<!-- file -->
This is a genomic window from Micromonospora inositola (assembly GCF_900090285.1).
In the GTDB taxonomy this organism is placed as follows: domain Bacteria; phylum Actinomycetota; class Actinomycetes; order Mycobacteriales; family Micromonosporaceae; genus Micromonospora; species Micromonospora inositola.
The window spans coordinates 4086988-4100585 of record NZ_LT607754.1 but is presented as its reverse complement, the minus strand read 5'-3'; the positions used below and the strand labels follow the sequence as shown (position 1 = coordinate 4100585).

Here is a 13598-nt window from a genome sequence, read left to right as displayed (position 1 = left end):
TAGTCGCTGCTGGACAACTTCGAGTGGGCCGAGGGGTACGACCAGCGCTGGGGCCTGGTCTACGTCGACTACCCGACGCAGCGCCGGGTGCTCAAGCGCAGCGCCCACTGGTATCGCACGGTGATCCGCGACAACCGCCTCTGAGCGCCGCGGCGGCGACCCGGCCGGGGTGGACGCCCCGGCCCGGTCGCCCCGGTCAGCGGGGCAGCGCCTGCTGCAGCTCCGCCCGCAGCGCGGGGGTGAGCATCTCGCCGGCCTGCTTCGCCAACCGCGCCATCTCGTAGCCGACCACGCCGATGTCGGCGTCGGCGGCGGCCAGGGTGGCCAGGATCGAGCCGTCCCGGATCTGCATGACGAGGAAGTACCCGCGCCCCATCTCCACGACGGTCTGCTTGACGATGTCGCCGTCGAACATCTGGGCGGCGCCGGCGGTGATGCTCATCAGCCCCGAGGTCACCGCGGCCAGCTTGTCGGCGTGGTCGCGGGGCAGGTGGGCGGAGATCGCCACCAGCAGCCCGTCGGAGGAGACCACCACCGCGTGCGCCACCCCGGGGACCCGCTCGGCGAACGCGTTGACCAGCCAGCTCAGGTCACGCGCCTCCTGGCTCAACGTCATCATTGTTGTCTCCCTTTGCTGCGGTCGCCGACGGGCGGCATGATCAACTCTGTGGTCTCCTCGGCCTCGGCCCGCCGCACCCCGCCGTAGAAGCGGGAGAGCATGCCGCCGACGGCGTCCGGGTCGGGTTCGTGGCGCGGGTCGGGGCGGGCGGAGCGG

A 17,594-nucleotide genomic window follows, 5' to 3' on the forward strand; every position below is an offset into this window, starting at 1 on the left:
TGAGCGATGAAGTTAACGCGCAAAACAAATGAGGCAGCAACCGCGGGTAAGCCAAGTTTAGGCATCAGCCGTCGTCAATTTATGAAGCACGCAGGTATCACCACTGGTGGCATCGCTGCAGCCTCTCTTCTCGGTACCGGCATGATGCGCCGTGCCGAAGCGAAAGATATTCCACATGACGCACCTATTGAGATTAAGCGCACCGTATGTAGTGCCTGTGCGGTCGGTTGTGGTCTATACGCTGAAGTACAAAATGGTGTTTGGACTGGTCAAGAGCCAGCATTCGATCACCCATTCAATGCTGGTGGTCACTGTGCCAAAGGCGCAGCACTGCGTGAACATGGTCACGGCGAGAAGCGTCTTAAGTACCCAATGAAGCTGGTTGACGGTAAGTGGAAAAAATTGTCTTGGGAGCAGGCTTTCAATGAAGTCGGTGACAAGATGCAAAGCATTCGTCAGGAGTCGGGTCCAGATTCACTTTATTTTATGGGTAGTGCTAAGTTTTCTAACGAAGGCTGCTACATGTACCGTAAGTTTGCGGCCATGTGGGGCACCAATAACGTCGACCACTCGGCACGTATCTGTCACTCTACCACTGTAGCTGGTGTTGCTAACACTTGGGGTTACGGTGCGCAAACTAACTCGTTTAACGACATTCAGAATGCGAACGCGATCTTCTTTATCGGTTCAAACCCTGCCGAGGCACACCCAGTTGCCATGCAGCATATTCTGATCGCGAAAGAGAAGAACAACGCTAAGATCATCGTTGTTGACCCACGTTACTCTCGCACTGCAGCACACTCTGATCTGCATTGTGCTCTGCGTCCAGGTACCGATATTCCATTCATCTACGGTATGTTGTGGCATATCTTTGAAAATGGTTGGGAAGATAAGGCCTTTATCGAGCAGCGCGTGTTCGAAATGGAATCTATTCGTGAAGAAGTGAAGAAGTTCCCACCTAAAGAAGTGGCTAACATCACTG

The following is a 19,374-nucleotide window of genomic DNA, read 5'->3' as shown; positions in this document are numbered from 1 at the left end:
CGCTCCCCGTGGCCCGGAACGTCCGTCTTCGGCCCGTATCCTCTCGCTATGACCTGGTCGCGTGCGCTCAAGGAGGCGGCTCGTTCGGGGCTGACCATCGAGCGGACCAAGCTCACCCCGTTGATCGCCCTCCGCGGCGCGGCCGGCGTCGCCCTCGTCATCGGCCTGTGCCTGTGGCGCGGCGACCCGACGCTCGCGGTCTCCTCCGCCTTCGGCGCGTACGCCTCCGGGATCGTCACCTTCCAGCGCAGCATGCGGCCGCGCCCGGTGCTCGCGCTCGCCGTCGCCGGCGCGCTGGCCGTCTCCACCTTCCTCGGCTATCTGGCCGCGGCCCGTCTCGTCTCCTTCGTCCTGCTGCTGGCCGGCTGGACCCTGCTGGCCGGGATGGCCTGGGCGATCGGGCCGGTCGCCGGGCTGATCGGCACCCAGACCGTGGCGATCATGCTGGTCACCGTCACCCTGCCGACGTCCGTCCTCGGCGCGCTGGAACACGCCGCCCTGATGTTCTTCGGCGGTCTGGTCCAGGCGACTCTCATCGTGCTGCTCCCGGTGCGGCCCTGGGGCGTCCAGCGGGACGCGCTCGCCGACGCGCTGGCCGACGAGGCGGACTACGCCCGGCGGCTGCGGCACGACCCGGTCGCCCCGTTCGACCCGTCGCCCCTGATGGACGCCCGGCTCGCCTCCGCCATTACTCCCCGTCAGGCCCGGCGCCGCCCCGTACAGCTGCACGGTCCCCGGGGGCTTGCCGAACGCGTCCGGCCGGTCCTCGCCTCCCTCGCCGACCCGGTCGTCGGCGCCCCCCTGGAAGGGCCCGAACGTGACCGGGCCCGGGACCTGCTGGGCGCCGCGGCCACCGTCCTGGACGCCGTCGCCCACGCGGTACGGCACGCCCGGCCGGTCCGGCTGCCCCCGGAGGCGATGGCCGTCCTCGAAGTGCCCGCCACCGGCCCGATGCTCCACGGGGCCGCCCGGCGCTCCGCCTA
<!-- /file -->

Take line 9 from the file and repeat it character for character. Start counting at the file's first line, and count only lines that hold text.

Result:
CGCTCCCCGTGGCCCGGAACGTCCGTCTTCGGCCCGTATCCTCTCGCTATGACCTGGTCGCGTGCGCTCAAGGAGGCGGCTCGTTCGGGGCTGACCATCGAGCGGACCAAGCTCACCCCGTTGATCGCCCTCCGCGGCGCGGCCGGCGTCGCCCTCGTCATCGGCCTGTGCCTGTGGCGCGGCGACCCGACGCTCGCGGTCTCCTCCGCCTTCGGCGCGTACGCCTCCGGGATCGTCACCTTCCAGCGCAGCATGCGGCCGCGCCCGGTGCTCGCGCTCGCCGTCGCCGGCGCGCTGGCCGTCTCCACCTTCCTCGGCTATCTGGCCGCGGCCCGTCTCGTCTCCTTCGTCCTGCTGCTGGCCGGCTGGACCCTGCTGGCCGGGATGGCCTGGGCGATCGGGCCGGTCGCCGGGCTGATCGGCACCCAGACCGTGGCGATCATGCTGGTCACCGTCACCCTGCCGACGTCCGTCCTCGGCGCGCTGGAACACGCCGCCCTGATGTTCTTCGGCGGTCTGGTCCAGGCGACTCTCATCGTGCTGCTCCCGGTGCGGCCCTGGGGCGTCCAGCGGGACGCGCTCGCCGACGCGCTGGCCGACGAGGCGGACTACGCCCGGCGGCTGCGGCACGACCCGGTCGCCCCGTTCGACCCGTCGCCCCTGATGGACGCCCGGCTCGCCTCCGCCATTACTCCCCGTCAGGCCCGGCGCCGCCCCGTACAGCTGCACGGTCCCCGGGGGCTTGCCGAACGCGTCCGGCCGGTCCTCGCCTCCCTCGCCGACCCGGTCGTCGGCGCCCCCCTGGAAGGGCCCGAACGTGACCGGGCCCGGGACCTGCTGGGCGCCGCGGCCACCGTCCTGGACGCCGTCGCCCACGCGGTACGGCACGCCCGGCCGGTCCGGCTGCCCCCGGAGGCGATGGCCGTCCTCGAAGTGCCCGCCACCGGCCCGATGCTCCACGGGGCCGCCCGGCGCTCCGCCTA